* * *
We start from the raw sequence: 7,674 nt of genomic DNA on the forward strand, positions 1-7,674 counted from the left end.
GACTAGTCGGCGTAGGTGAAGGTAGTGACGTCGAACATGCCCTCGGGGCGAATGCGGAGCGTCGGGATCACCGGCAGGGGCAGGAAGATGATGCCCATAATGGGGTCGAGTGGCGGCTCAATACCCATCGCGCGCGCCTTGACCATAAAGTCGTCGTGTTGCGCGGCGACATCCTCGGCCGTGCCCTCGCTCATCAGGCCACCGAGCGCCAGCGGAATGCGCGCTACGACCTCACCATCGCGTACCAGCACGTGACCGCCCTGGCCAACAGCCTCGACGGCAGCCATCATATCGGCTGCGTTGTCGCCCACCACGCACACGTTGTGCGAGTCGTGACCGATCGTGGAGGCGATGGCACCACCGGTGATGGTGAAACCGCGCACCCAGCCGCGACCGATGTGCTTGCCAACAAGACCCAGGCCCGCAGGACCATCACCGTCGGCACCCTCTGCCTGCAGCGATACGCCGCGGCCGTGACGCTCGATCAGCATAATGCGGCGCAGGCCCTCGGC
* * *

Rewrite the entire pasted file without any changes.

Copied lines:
We start from the raw sequence: 7,674 nt of genomic DNA on the forward strand, positions 1-7,674 counted from the left end.
GACTAGTCGGCGTAGGTGAAGGTAGTGACGTCGAACATGCCCTCGGGGCGAATGCGGAGCGTCGGGATCACCGGCAGGGGCAGGAAGATGATGCCCATAATGGGGTCGAGTGGCGGCTCAATACCCATCGCGCGCGCCTTGACCATAAAGTCGTCGTGTTGCGCGGCGACATCCTCGGCCGTGCCCTCGCTCATCAGGCCACCGAGCGCCAGCGGAATGCGCGCTACGACCTCACCATCGCGTACCAGCACGTGACCGCCCTGGCCAACAGCCTCGACGGCAGCCATCATATCGGCTGCGTTGTCGCCCACCACGCACACGTTGTGCGAGTCGTGACCGATCGTGGAGGCGATGGCACCACCGGTGATGGTGAAACCGCGCACCCAGCCGCGACCGATGTGCTTGCCAACAAGACCCAGGCCCGCAGGACCATCACCGTCGGCACCCTCTGCCTGCAGCGATACGCCGCGGCCGTGACGCTCGATCAGCATAATGCGGCGCAGGCCCTCGGC